The principles behind our medicine are relatively simple. The idea is to restore balance to a body that is in disharmony. To detect the patterns and ripples in the system. To facilitate the unimpeded flow of qi as a river does.
Yet applying these theories in the practice of actual patient care is more complex. Learning in school or from mentors is one thing; cultivating the wisdom to apply this knowledge in the wild, it’s not always straightforward. Sometimes things don’t go how we expect. And all too often, we find ourselves in unchartered territory feeling our way through the unexpected.
The knotty question then becomes: How do you navigate an unfamiliar terrain? How do you deal with the uncertainties that accompany the practice of medicine?
In this conversation with Karina Smith, we discuss the difficulties of attending to complicated cases in our practice based on one of her student clinic experiences. We dig into the issues of competence, the role of intention, the irrationality of Chinese medicine, and concerns around overtreatment. And as both a Yin Yoga teacher and Chinese medicine practitioner, Karina also touches on how these two worlds seep into each other.
Listen into this discussion on the enduring lessons from difficult experiences in the clinic, including navigating adverse reactions and mediating a truce between warring organs.
In This Conversation We Discuss:
- Dedication to patient care and working through adversity.
- The whole-person scope of Chinese medicine.
- Navigating the feeling of competence as practitioners: Patient care is about what we know, who we are, and how we are in the clinic.
- The power of intention: What is intention, and how does it apply in our work?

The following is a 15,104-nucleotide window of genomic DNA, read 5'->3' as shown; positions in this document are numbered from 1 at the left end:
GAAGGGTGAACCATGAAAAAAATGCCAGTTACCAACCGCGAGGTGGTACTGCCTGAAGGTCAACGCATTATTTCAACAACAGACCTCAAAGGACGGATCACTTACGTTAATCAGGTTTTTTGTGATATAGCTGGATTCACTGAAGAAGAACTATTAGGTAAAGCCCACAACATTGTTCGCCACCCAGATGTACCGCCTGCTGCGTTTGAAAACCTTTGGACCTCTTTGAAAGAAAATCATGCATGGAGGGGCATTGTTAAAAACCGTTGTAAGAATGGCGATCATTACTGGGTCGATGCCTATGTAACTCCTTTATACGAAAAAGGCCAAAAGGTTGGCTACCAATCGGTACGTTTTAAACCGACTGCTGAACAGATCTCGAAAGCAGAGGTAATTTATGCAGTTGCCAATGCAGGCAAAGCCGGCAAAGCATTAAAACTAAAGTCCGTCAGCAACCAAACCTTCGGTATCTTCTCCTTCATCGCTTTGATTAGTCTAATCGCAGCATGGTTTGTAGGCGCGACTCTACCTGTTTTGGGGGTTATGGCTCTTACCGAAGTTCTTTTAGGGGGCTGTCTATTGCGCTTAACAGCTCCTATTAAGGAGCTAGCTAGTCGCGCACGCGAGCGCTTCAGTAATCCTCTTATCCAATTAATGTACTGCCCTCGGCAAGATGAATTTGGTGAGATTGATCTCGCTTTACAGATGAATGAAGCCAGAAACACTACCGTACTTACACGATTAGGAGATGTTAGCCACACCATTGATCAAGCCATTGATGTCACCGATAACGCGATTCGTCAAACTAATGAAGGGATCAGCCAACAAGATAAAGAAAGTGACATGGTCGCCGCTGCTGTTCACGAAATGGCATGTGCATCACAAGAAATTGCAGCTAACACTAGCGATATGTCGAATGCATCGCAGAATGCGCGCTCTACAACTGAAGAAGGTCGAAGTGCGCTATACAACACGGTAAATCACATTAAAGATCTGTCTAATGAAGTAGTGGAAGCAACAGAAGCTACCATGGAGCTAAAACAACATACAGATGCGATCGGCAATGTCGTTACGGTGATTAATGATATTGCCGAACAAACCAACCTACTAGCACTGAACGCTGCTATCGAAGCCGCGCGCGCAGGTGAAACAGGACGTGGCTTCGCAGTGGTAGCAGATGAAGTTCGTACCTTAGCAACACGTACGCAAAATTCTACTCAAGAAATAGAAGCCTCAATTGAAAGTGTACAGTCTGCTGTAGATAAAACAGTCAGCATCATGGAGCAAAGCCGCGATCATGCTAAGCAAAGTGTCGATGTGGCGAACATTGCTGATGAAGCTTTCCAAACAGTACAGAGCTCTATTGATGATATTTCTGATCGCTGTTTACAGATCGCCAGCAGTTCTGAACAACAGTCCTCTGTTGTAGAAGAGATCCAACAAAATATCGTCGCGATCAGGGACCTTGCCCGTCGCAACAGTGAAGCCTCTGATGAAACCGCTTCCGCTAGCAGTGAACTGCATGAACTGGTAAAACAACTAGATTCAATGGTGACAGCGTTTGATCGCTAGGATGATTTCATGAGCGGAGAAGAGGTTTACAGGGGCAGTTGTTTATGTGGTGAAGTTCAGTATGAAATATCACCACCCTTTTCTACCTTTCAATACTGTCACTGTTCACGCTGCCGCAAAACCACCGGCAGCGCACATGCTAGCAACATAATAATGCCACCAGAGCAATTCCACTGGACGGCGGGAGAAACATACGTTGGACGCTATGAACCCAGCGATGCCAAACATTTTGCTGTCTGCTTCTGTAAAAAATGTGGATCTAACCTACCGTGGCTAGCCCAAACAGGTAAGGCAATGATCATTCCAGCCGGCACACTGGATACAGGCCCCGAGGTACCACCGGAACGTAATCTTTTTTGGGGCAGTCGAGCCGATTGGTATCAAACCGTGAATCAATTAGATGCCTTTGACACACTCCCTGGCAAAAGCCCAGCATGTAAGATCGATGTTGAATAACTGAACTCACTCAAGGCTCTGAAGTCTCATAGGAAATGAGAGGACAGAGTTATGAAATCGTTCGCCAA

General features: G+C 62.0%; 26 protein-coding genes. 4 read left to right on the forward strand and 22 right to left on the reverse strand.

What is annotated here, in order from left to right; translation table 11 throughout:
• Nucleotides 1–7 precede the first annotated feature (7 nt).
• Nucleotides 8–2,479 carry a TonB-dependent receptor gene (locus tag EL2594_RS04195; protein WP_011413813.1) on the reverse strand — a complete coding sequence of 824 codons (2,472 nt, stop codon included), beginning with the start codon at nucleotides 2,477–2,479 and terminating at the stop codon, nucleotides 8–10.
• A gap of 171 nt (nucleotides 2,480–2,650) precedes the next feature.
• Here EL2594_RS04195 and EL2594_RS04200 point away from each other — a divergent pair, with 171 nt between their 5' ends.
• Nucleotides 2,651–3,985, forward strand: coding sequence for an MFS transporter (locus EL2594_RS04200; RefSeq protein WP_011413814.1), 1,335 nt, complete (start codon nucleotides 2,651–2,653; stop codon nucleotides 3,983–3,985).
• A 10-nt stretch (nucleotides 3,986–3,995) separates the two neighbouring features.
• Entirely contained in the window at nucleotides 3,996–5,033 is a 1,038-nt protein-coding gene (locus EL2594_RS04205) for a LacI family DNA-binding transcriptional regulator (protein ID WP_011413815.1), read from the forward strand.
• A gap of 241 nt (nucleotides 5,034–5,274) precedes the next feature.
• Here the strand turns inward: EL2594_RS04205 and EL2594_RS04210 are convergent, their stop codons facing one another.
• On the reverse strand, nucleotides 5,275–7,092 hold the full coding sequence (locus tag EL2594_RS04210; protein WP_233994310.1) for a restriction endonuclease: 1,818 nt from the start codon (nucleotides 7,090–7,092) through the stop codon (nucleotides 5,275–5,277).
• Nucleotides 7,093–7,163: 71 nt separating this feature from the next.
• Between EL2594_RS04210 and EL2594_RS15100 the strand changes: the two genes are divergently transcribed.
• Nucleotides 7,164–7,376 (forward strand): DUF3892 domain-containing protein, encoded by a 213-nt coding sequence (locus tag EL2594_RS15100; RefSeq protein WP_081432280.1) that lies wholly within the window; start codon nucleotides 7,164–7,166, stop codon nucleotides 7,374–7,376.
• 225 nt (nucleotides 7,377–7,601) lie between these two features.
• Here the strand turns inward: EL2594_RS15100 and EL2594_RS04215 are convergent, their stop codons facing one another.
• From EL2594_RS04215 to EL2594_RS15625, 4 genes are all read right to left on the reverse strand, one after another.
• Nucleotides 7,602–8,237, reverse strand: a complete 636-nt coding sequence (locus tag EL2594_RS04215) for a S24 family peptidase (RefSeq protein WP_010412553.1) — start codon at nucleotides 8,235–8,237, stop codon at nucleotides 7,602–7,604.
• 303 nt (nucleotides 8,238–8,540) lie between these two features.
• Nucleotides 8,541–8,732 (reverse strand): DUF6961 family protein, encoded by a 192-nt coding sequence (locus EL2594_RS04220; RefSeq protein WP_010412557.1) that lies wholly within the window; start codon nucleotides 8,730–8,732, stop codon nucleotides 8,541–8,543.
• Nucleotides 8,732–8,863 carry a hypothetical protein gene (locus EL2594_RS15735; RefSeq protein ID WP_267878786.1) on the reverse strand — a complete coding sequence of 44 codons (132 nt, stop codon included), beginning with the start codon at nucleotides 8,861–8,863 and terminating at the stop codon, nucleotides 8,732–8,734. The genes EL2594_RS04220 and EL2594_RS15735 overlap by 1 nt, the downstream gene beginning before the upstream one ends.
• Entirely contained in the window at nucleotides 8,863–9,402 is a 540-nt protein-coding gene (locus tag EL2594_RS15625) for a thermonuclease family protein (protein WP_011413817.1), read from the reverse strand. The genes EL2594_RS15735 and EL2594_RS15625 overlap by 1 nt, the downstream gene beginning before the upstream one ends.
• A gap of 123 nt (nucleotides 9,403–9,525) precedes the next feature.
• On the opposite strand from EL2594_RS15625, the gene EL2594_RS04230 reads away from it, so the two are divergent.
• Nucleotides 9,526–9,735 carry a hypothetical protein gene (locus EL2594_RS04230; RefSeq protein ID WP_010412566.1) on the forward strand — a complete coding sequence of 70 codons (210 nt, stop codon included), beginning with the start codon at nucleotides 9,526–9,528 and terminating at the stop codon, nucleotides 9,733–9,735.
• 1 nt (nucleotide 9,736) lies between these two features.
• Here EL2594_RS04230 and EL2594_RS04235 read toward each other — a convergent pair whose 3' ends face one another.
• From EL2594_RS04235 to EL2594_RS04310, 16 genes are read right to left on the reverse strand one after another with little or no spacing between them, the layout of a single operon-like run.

- Dealing with uncertainty and irrationality in the clinic.
- Mediating a truce between different parts of physiology and psychology that are in conflict.
- Learning our medicine from our patients
- Does acupuncture do anything?
- Overtreatment and the need to ‘cover our bases’
- The intersection of Yin yoga and Chinese medicine
I find that using the bladder points of the outer blades of the feet instantly release a tight jaw. (Use the opposite side of the body's foot to release the right or left sides of the jaw).
I am a Melbourne based Doctor of Chinese Medicine and Yin Yoga Teacher, Teacher Trainer & Educator.
In 2018, I launched her own 50 Hour Yin & Functional Anatomy Teacher Training. This new offering was the chance to combine all of my collective learnings as both a student and teacher of yoga, and also as an emerging Doctor of Chinese Medicine.
With a particular passion for women’s health, through Chinese Medicine I aim to support women to cultivate a better relationship with their menstrual cycle.
My long relationship with learning anatomy also excites my joy of treating musculoskeletal conditions; seeking out the mirrors and images in the body that help to alleviate pain and discomfort.
My combined loves of Yoga and Chinese Medicine make up the Yin & Yang of my work, a desire to improve the health and lifestyles of her students, patients and clients alike.